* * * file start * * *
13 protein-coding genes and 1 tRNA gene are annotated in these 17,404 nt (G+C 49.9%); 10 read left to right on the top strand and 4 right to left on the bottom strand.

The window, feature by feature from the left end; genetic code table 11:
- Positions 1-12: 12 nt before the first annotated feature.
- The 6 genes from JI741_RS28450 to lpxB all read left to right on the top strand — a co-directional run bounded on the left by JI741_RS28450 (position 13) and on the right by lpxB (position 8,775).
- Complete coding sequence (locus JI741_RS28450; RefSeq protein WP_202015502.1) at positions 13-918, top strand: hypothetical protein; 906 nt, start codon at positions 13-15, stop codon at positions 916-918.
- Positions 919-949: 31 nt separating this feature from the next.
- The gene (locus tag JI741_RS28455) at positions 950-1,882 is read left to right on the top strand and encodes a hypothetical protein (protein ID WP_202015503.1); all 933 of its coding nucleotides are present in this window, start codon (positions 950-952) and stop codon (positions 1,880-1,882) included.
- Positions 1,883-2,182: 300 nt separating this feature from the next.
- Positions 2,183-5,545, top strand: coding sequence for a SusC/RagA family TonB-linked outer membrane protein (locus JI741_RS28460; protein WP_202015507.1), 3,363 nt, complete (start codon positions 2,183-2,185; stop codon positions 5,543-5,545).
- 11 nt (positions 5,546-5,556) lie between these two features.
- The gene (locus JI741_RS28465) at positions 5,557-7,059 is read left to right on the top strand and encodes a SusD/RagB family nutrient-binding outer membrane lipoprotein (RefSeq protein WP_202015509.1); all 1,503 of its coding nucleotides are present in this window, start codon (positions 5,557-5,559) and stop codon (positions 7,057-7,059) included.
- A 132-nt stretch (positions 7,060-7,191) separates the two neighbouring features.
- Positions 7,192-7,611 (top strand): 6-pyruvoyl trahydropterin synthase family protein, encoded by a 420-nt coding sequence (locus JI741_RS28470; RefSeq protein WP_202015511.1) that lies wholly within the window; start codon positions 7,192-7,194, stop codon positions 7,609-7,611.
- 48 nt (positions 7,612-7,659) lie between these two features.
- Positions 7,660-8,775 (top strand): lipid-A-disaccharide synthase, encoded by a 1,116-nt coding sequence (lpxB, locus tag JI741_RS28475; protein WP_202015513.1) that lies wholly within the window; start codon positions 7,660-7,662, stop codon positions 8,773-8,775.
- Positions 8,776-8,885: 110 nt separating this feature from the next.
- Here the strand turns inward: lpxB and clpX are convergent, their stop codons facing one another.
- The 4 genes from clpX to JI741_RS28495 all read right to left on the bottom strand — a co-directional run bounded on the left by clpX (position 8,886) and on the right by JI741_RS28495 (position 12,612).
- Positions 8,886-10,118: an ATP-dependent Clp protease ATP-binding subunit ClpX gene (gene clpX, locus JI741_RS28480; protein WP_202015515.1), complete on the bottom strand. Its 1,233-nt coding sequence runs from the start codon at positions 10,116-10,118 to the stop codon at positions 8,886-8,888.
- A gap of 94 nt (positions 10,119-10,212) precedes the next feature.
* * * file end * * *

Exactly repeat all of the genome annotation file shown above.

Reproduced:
13 protein-coding genes and 1 tRNA gene are annotated in these 17,404 nt (G+C 49.9%); 10 read left to right on the top strand and 4 right to left on the bottom strand.

The window, feature by feature from the left end; genetic code table 11:
- Positions 1-12: 12 nt before the first annotated feature.
- The 6 genes from JI741_RS28450 to lpxB all read left to right on the top strand — a co-directional run bounded on the left by JI741_RS28450 (position 13) and on the right by lpxB (position 8,775).
- Complete coding sequence (locus JI741_RS28450; RefSeq protein WP_202015502.1) at positions 13-918, top strand: hypothetical protein; 906 nt, start codon at positions 13-15, stop codon at positions 916-918.
- Positions 919-949: 31 nt separating this feature from the next.
- The gene (locus tag JI741_RS28455) at positions 950-1,882 is read left to right on the top strand and encodes a hypothetical protein (protein ID WP_202015503.1); all 933 of its coding nucleotides are present in this window, start codon (positions 950-952) and stop codon (positions 1,880-1,882) included.
- Positions 1,883-2,182: 300 nt separating this feature from the next.
- Positions 2,183-5,545, top strand: coding sequence for a SusC/RagA family TonB-linked outer membrane protein (locus JI741_RS28460; protein WP_202015507.1), 3,363 nt, complete (start codon positions 2,183-2,185; stop codon positions 5,543-5,545).
- 11 nt (positions 5,546-5,556) lie between these two features.
- The gene (locus JI741_RS28465) at positions 5,557-7,059 is read left to right on the top strand and encodes a SusD/RagB family nutrient-binding outer membrane lipoprotein (RefSeq protein WP_202015509.1); all 1,503 of its coding nucleotides are present in this window, start codon (positions 5,557-5,559) and stop codon (positions 7,057-7,059) included.
- A 132-nt stretch (positions 7,060-7,191) separates the two neighbouring features.
- Positions 7,192-7,611 (top strand): 6-pyruvoyl trahydropterin synthase family protein, encoded by a 420-nt coding sequence (locus JI741_RS28470; RefSeq protein WP_202015511.1) that lies wholly within the window; start codon positions 7,192-7,194, stop codon positions 7,609-7,611.
- 48 nt (positions 7,612-7,659) lie between these two features.
- Positions 7,660-8,775 (top strand): lipid-A-disaccharide synthase, encoded by a 1,116-nt coding sequence (lpxB, locus tag JI741_RS28475; protein WP_202015513.1) that lies wholly within the window; start codon positions 7,660-7,662, stop codon positions 8,773-8,775.
- Positions 8,776-8,885: 110 nt separating this feature from the next.
- Here the strand turns inward: lpxB and clpX are convergent, their stop codons facing one another.
- The 4 genes from clpX to JI741_RS28495 all read right to left on the bottom strand — a co-directional run bounded on the left by clpX (position 8,886) and on the right by JI741_RS28495 (position 12,612).
- Positions 8,886-10,118: an ATP-dependent Clp protease ATP-binding subunit ClpX gene (gene clpX, locus JI741_RS28480; protein WP_202015515.1), complete on the bottom strand. Its 1,233-nt coding sequence runs from the start codon at positions 10,116-10,118 to the stop codon at positions 8,886-8,888.
- A gap of 94 nt (positions 10,119-10,212) precedes the next feature.